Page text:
For those of you new to seeing policy analysis in this otherwise community and real estate newsletter, here’s the deal. Since your’s truly (Ken) is a policy nerd who believes that the real estate market is directly impacted by policy, I’m going to choose topics of general interest having to do with policy once per month for a deeper dive.
In the two decades that I have been in and out of public office or working on public policy issues, I’ve seen here in Arizona a slow deterioration of both the initiative process and the ability of people to participate, even through voting.
Oh, and if you are wondering how that affects the real estate market, please note that the very ability of realtors to do business in Arizona was passed by a citizen-lead ballot measure 1962. So, were it not for a citizen-lead initiative, you may have still been required to use an expensive attorney to buy or sell a home.
Back to this initiative process. In the last few years, the legislature (in a Republican-led effort) has undermined the public initiative process in two ways. First, they wrote the rules to make it nearly impossible to collect enough valid signatures to get on the ballot. Second, they used a recently-packed and friendly state Supreme Court to deal the final blow to knock two significant initiatives off of the ballot earlier this year.
The net result has been that only those individuals and organizations with enough money to jump through the whole array of new barriers to the initiative process will be able to affect our state law.
Let’s get specific:
Strict compliance. This is a term meaning that petition signatures must exactly meet rules set in place by the legislature and that a judge cannot rule that a signature is valid because he or she gives the public the benefit of the doubt. The ability of judges to assume the best in the public’s intentions is called “substantial compliance”, and it is no longer the law, since the legislature passed HB2244 in 2017. Strict compliance essentially allows petitions to be thrown out for minor errors. This law, by the way, was accompanied by laws that required that petition gathers not be paid by the petition (rather, by the hour). This makes the petition process about 25% more expensive. This, while candidates for office can still pay by the signature. See how this favored politicians over the public?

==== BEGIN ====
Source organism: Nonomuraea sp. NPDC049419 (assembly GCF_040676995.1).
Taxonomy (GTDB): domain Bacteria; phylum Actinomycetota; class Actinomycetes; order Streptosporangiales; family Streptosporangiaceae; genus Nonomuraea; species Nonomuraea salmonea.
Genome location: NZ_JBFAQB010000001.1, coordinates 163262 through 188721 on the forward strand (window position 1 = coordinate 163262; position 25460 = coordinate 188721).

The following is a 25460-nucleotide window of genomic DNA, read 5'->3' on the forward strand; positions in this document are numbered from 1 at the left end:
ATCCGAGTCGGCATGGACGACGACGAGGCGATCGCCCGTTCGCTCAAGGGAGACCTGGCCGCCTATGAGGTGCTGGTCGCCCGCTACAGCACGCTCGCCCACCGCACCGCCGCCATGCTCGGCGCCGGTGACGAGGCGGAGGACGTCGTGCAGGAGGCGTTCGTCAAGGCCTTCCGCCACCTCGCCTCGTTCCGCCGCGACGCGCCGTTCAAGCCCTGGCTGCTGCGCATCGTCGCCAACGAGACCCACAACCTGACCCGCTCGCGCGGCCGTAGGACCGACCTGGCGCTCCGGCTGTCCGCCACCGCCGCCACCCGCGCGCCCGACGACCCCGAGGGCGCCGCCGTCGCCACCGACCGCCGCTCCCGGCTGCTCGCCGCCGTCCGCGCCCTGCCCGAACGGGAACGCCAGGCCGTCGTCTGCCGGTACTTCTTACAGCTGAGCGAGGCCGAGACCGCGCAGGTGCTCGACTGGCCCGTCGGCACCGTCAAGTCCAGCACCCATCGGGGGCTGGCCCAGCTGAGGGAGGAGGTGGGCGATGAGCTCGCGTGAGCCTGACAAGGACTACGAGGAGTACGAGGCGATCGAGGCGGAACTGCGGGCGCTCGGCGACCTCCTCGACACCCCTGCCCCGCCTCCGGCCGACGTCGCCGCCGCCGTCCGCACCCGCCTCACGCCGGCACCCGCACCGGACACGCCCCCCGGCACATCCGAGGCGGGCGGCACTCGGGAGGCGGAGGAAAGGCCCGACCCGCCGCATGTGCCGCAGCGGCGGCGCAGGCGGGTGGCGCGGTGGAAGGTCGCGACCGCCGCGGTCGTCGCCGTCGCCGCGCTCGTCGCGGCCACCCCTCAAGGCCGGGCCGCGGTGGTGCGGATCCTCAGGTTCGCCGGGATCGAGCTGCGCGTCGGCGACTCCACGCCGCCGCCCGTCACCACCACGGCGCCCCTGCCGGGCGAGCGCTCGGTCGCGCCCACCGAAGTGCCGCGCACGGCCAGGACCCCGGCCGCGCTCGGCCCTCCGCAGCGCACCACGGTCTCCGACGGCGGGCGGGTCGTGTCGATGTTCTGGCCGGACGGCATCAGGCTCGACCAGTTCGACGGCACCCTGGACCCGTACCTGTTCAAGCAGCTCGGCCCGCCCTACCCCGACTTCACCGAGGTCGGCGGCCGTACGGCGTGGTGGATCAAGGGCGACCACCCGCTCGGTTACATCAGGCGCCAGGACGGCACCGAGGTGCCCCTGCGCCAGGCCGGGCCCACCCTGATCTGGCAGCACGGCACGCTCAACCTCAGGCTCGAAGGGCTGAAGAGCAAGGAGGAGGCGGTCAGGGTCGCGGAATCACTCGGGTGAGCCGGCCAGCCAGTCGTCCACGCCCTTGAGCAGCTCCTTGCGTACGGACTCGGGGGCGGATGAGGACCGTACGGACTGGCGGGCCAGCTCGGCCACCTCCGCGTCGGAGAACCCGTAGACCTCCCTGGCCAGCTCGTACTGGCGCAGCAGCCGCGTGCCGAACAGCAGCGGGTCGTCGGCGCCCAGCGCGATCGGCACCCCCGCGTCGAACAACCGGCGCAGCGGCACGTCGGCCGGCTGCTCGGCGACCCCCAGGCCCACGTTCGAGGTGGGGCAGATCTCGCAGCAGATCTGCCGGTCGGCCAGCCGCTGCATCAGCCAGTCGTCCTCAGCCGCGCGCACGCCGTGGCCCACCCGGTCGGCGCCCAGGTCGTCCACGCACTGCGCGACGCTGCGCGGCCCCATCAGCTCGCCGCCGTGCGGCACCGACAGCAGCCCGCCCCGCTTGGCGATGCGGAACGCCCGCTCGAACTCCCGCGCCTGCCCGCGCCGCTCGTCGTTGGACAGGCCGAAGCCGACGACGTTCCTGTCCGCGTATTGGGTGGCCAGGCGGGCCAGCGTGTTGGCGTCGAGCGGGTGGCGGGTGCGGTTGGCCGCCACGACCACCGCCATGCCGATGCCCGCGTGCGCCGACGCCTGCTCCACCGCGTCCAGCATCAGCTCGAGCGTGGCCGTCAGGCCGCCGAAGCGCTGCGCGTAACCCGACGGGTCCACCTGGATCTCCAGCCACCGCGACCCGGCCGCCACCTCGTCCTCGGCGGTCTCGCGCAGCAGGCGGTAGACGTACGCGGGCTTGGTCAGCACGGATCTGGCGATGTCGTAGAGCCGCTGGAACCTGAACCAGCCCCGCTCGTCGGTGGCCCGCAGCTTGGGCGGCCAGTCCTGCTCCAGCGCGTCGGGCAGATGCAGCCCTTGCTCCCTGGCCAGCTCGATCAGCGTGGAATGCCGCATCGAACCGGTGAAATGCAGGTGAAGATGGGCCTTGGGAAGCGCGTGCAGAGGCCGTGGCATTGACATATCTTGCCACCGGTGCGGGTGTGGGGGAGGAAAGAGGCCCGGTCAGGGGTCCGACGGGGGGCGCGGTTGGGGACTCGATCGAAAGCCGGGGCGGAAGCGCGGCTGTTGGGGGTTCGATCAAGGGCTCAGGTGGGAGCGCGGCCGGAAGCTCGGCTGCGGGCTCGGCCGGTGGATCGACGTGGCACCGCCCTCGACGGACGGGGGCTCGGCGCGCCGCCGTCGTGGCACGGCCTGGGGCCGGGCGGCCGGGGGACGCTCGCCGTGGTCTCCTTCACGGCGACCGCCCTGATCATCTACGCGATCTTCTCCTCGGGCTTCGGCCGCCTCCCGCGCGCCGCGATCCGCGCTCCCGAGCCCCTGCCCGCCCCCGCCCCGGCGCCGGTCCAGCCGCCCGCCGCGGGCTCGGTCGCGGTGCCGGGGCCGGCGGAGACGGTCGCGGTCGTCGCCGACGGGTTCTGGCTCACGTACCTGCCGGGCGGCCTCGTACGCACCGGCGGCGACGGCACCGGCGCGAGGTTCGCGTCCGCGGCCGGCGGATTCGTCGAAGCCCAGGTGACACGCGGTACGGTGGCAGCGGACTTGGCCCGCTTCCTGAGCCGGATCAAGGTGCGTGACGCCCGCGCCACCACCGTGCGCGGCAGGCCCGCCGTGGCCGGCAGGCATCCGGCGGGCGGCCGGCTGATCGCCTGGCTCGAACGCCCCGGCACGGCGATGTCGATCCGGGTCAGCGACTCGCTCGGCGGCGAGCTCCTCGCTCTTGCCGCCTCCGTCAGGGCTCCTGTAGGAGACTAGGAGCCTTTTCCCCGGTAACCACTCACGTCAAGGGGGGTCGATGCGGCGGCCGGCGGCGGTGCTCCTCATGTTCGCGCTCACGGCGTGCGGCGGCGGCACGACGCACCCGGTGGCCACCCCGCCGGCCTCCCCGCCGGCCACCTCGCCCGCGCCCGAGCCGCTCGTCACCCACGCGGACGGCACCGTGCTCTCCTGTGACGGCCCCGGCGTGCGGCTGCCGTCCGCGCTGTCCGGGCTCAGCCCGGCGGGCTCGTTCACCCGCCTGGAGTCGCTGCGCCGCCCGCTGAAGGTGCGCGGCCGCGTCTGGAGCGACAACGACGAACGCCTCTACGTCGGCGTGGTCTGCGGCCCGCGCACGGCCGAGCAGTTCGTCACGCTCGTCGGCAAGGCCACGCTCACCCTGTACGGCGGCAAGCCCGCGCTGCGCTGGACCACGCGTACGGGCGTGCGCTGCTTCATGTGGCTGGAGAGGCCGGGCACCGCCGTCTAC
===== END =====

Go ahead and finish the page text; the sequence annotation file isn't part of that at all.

Applying the new laws. The 2017 law came after the governor and legislature passed a law to allow the governor to increase the size of the Arizona Supreme Court, conveniently allowing him to change the make-up of the court. The court, by the way, could have by now voided strict compliance laws from the legislature, saying that they are the true arbiter of the rights of voters. Remember that the initiative process is enshrined in the constitution and strict compliance is only legislation.
The constitution is meant to protect our rights. The legislature does not intend to.
So, in 2018 the two initiatives that were thrown off of the ballot were both funded primarily by small donations or lots of volunteer efforts. Those were Prop 207 (the “Invest in Ed” initiative) and the Outlaw Dirty Money (ODM) effort (which sought disclosure of hidden money in politics). The first was thrown off based on a ruling that the initiatives description was misleading. This, itself, was unprecedented, according to the minority opinion of Arizona Supreme Court, saying “We have never required perfection”.
The ODM effort was thrown off based on one of the rules put in place by HB2244 –that anybody attempting to throw petitions out could subpoena any petition gatherer for a court hearing. This usually means hundreds or thousands of people. The tiny ODM staff and volunteers could not get all of these people to show up to court. It was odd, too, that the judges accepted that the ODM opponents sent subpoenas to old addresses, or to addresses that did not even result in an answer –a practice that is not allowed generally.
Contrast that with the Prop127 initiative. This was largely funded by a billionaire who wanted to see more renewable energy in Arizona. He had the money and the staff to find and transport more than a thousand people to court to testify.
The Prop 126 initiative, which I wrote about here, was not challenged at all and had lots of money backing by the Arizona Association of Realtors.
Complicated, huh? Isn’t it amazing how elections law topics make people’s eyes glaze over, yet it is key to the healthy functioning of our democracy?
So, what do we have in the end? We have a system in which effectively only wealthy people or organizations ,or the legislature can put something on the ballot. This was not the vision of the founders of this state.
So, what can you do? Simple. Vote only for people who promise to over-turn strict compliance so you can have your constitutional rights back.